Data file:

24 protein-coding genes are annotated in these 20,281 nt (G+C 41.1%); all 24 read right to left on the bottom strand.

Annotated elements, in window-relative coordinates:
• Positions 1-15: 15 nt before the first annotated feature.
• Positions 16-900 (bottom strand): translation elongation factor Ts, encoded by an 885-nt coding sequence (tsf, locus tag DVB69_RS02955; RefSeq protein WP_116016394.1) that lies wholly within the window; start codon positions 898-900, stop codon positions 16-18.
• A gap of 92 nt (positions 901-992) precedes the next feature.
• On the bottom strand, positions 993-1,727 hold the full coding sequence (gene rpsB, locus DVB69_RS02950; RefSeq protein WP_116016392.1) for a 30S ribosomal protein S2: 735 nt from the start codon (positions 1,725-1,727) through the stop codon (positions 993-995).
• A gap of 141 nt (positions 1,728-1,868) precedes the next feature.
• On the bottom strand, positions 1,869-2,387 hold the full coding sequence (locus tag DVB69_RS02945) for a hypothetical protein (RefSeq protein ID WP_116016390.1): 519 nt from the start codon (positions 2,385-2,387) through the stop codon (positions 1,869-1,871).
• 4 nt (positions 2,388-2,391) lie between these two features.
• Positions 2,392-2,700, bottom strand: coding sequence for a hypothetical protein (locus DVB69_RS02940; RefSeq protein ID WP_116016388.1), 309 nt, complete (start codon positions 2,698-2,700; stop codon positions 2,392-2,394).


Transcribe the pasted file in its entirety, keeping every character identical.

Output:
24 protein-coding genes are annotated in these 20,281 nt (G+C 41.1%); all 24 read right to left on the bottom strand.

Annotated elements, in window-relative coordinates:
• Positions 1-15: 15 nt before the first annotated feature.
• Positions 16-900 (bottom strand): translation elongation factor Ts, encoded by an 885-nt coding sequence (tsf, locus tag DVB69_RS02955; RefSeq protein WP_116016394.1) that lies wholly within the window; start codon positions 898-900, stop codon positions 16-18.
• A gap of 92 nt (positions 901-992) precedes the next feature.
• On the bottom strand, positions 993-1,727 hold the full coding sequence (gene rpsB, locus DVB69_RS02950; RefSeq protein WP_116016392.1) for a 30S ribosomal protein S2: 735 nt from the start codon (positions 1,725-1,727) through the stop codon (positions 993-995).
• A gap of 141 nt (positions 1,728-1,868) precedes the next feature.
• On the bottom strand, positions 1,869-2,387 hold the full coding sequence (locus tag DVB69_RS02945) for a hypothetical protein (RefSeq protein ID WP_116016390.1): 519 nt from the start codon (positions 2,385-2,387) through the stop codon (positions 1,869-1,871).
• 4 nt (positions 2,388-2,391) lie between these two features.
• Positions 2,392-2,700, bottom strand: coding sequence for a hypothetical protein (locus DVB69_RS02940; RefSeq protein ID WP_116016388.1), 309 nt, complete (start codon positions 2,698-2,700; stop codon positions 2,392-2,394).